“Inanna was the beautiful goddess of heaven and earth. She blessed people and their crops. She introduced the moon and the sun every day. She was loved and revered by all. One day she decided that she would go to the underworld to visit the ruler, her sister Ereshkigal.
She dressed in her finest jewels and gold, things of sentimental importance. As she descended into the earth she would come upon a gate. At each gate she was asked to give an offering to proceed. She entered the 7th gate naked. When she tried to embrace her sister she was killed by her.
Inanna was hung on a hook for three days while her sister joyously celebrated her death. For it wasn’t only the death of Inanna, it was the death of the earth and the heavens.
On the third day Inanna awoke. She emerged from the underworld that could not contain her. She was stronger and more powerful from the lessons she learned at each gate.”
I am at the 7th gate and there is no turning back.
See the links below for info for Brolly Arts, Art Access Gallery and articles from the media.
I joined the wonderful group of people who created this conference partly because of Charlotte Howe’s commitment and enthusiasm for the project. But after meeting Katie and the students I was even more happy to be a part of it. I have a special place in my heart for social justice because of my experience of racism and violence as a child.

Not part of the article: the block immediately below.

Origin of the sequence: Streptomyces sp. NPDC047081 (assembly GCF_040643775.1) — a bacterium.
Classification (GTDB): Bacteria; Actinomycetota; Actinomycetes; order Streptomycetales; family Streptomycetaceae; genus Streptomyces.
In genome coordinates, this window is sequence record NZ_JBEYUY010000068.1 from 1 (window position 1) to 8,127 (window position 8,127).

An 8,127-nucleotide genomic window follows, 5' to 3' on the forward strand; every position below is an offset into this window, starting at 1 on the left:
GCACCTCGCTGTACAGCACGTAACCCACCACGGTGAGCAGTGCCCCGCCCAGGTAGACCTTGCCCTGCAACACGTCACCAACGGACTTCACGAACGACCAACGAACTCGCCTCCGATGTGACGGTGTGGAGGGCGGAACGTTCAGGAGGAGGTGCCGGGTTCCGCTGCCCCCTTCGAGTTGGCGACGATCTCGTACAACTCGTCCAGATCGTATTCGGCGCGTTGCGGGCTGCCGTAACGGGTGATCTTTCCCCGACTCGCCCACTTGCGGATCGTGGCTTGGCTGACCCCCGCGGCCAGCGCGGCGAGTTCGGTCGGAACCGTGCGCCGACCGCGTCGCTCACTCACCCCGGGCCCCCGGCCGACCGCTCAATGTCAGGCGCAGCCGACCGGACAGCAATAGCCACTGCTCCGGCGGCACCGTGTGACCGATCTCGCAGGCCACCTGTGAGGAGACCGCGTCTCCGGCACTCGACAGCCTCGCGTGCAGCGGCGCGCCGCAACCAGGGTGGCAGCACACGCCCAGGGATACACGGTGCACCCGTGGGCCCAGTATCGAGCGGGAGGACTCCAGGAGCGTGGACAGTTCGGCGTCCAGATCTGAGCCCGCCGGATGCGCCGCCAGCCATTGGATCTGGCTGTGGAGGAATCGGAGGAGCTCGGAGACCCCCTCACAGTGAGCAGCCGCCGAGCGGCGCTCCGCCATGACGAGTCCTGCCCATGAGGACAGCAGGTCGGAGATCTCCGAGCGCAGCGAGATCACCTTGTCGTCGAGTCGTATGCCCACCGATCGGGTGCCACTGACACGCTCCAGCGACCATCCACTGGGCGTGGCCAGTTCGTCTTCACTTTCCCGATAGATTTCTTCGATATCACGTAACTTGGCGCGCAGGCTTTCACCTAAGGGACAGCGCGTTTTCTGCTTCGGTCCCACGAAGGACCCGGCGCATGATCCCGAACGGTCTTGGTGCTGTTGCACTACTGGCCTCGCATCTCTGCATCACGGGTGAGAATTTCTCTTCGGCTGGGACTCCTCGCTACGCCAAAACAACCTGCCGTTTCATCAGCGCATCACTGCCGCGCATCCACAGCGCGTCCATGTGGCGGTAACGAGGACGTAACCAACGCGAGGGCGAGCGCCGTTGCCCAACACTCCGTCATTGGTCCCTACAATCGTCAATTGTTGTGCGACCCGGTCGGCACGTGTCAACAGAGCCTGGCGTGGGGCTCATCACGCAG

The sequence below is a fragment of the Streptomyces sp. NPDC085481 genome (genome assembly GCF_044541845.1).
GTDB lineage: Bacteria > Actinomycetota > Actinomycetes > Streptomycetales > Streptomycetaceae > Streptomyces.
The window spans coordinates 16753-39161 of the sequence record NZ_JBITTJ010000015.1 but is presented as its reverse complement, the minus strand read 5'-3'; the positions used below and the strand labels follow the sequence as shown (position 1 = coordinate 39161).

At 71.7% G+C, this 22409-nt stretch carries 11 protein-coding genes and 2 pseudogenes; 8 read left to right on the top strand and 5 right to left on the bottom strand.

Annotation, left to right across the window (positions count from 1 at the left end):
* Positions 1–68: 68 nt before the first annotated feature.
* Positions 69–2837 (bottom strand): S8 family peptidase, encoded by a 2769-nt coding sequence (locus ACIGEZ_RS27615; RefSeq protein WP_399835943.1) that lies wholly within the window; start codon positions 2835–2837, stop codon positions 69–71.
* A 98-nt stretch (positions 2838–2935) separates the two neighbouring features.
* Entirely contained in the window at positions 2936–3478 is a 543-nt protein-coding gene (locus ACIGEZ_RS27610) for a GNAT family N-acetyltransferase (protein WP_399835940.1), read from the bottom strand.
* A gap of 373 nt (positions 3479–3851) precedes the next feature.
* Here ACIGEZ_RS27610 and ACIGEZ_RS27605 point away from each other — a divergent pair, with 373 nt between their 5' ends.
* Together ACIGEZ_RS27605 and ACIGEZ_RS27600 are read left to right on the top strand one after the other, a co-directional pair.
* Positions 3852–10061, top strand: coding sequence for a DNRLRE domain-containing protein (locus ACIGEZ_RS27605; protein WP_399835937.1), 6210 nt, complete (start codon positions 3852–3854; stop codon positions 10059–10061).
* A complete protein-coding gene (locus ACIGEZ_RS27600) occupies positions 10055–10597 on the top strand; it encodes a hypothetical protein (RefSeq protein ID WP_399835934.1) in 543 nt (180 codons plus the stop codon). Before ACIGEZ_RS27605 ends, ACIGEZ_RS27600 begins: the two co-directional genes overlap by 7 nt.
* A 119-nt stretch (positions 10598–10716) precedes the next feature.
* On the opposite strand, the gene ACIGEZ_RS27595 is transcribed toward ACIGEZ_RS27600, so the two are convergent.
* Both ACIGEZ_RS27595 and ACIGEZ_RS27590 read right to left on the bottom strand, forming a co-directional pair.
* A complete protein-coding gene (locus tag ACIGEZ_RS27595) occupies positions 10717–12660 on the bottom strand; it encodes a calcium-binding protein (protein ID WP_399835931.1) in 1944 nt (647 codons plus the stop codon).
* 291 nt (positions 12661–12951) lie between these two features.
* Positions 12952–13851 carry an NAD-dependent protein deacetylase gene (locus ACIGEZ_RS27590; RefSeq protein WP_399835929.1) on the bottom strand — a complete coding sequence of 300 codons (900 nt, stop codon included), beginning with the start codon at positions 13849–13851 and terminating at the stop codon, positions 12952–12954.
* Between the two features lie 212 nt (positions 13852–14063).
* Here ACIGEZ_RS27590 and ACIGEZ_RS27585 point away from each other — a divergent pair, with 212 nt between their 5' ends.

The weekly classes were great brainstorming sessions. The students were so bright and engaged. I would leave thinking about something new and thought provoking. The concept of public collective joy building a sense of community is so simple and important. I think deep down we know this but we talk ourselves out of it because of feeling foolish or too busy for such frivolity. But being around people who just wanted to share joy and positive energy was such a boost to my level of happiness. It was contagious and it is reinvigorated in me every time I think about the crowd dance or Ashley and Nathen’s performance. By the way, I felt a tsunami of joy that brought tears to my eyes when I watched Ashley and Nathen perform their lovely tender dance of humanity at the conference. This was a moment of healing light and grace that I will never ever forget. Truly it is beyond words. Nathen is an 18 year old young man with down syndrome. He takes dance classes with the key note speaker Ashley Anderson. His story is amazing. He embodies dance, like a dancer at Ballet West. He takes it very seriously. I wish you could see him and Ashley warm up. See Ashley Anderson & Nathens Performance
As I started this class I was also in Foundation II Painting class. One of the assignments was to create a painting using only pure color. No black or white for mixing shades and tints. I couldn’t help thinking about how my life would be without black or white. It struck a few nerves. I always explain the diversity in my family by saying, “I come from a long line of open-minded lovers”. Which may or may not be true. Maybe some of my ancestors weren’t given a choice when they created the child who was within my ancestry.